Monday, September 26, 2011

In which I have a rawther fabulous weekend

I have just had the most fantastic weekend. Let me tell you about it.

Brett & I took a bus trip in to New York City. This involved being in a parking lot ready to board the bus at the ungodly hour of 6 a.m. I do not take too kindly to mornings, so things were not pretty. We sat in the car trying to keep our eyes open and watched in disbelief as this young man who was WAY TOO OLD TO BE WEARING ONESIE PAJAMAS, especially in public, did a variety of dances in the headlights of his mother's car (I'm assuming- only a mother would put up with that kind of sh!t). I had all kinds of visions of him being a screamer once we were on the bus.

But I didn't have to worry about him. No, I never even saw the kid again until we'd arrived back at that parking lot 17 hours later (still in the damn pajamas! I truly hope he changed once the bus got to the city, then put his jammies back on for the ride home. God, I hope so. For his sake.) No, the real treasure of the bus ride was the woman sitting behind and across the very small aisle from us. The woman with NO INTERIOR MONOLOGUE.

You know the things that run through your mind throughout the day? Things like, "Oh, I should move that, it might fall. Never mind. I'm sure it'll be fine. No, if I don't move it, it'll fall, then it'll break and Josie will be all, "I told you so," god, I can't stand her, she's always just so... you know, ugh! But she did let me borrow those cute shoes that time. Oh wow, look at that woman's hair. She should really do something about her grays. I should too. I'm overdue. I wonder if Shana could get me in this week?" And so on and so on. Normally, these things stay in your head. WHERE THEY BELONG.

But not this fine lady. No, she shared them ALL with everyone in hearing range.
It was 6:00 a.m. On a Saturday morning- the beginning of a very long day. Everyone else on the bus immediately settled in to nap before we stopped for breakfast in two hours. Hers was the only voice on the bus. Brett said, "She's talking so much that I'm beginning to hate language as a concept."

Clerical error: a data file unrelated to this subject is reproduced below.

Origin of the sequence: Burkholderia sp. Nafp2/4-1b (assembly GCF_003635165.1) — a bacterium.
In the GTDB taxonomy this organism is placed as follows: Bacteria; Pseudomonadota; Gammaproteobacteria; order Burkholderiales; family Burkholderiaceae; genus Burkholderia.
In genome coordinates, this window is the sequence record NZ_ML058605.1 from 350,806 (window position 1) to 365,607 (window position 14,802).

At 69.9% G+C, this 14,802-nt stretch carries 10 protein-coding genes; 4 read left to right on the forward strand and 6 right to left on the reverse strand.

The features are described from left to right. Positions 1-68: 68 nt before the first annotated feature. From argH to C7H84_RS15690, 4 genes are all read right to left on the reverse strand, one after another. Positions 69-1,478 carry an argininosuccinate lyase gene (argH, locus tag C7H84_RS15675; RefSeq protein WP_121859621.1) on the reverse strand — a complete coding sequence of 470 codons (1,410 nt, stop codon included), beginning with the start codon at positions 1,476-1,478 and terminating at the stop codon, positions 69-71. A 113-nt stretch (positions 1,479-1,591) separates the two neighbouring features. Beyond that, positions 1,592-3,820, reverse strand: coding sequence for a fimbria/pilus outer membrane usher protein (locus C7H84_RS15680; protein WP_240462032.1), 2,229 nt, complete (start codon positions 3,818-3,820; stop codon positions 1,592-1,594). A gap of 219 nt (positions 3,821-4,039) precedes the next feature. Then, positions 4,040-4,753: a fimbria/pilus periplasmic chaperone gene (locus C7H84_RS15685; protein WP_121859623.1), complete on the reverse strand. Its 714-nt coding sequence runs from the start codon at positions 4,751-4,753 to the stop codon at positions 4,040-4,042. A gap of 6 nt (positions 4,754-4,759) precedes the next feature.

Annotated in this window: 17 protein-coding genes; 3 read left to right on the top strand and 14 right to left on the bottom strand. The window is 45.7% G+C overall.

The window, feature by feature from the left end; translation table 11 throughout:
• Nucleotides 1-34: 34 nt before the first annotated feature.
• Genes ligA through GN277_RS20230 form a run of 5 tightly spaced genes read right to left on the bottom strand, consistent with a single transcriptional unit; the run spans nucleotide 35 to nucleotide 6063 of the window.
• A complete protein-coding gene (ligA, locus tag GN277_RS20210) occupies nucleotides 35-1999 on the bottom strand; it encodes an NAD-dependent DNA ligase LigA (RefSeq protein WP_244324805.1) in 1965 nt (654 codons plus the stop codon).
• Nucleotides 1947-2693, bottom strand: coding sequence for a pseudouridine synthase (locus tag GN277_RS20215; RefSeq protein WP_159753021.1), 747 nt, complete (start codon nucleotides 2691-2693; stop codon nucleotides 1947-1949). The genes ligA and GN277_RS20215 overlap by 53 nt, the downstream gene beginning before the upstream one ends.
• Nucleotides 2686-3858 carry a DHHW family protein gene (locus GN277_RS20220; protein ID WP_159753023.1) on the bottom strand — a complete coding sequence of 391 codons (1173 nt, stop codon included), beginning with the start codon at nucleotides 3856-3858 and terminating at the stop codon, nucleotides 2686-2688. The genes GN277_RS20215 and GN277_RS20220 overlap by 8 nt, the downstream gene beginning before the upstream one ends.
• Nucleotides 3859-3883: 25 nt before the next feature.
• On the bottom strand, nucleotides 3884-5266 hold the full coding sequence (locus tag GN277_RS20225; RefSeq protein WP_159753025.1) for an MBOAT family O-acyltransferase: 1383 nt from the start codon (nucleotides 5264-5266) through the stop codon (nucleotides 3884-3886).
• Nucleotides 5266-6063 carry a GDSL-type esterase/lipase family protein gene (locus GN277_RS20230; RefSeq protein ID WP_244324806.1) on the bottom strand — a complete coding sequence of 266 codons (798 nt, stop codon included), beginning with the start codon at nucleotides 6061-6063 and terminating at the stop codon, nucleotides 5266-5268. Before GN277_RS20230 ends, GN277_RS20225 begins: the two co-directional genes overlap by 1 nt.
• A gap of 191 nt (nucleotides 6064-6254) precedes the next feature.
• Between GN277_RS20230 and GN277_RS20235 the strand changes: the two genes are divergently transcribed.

I heard her say, "Did you see Judy's pictures from the zoo? So cute. I really loved the pictures she got of the dinosaurs."
"Dinosaurs? What am I thinking? I meant rhinoceros!"

After this brilliant monologue, I stuffed my headphones as far into my ears as possible and cranked up the volume.

Once we got to the city, we immediately hopped the subway to Astoria, Queens, to the Museum of the Moving Image that has had an exhibition on the life & work of one of my heroes, Jim Henson. In total coincidence, we happened to be visiting on what would've been Jim Henson's 75th birthday. We'd read that the first 1,000 visitors on this day would get a free commemorative cookie and would get to sign a guestbook that would be kept in the Jim Henson legacy archives. There were two people ahead of us in line and I was really close to just steamrolling them over. We paid our admission, got our cookie tickets, signed the guest book with our messages about Jim Henson and headed into the museum.

In addition to Jim's doodles, drawings, sketches, storyboards and video of some of his early work, there were several working Muppets on display. The first one you saw when you entered was Kermit, of course. I stood staring at him for the longest time. It was really him. Then I noticed on the display card that this was a Kermit that had been used in the 70s. So this was a Kermit I watched on tv, in Sesame Street and the Muppet Show. This was the Kermit I watched and adored. I choked up a little. It was like looking at an artifact from your childhood.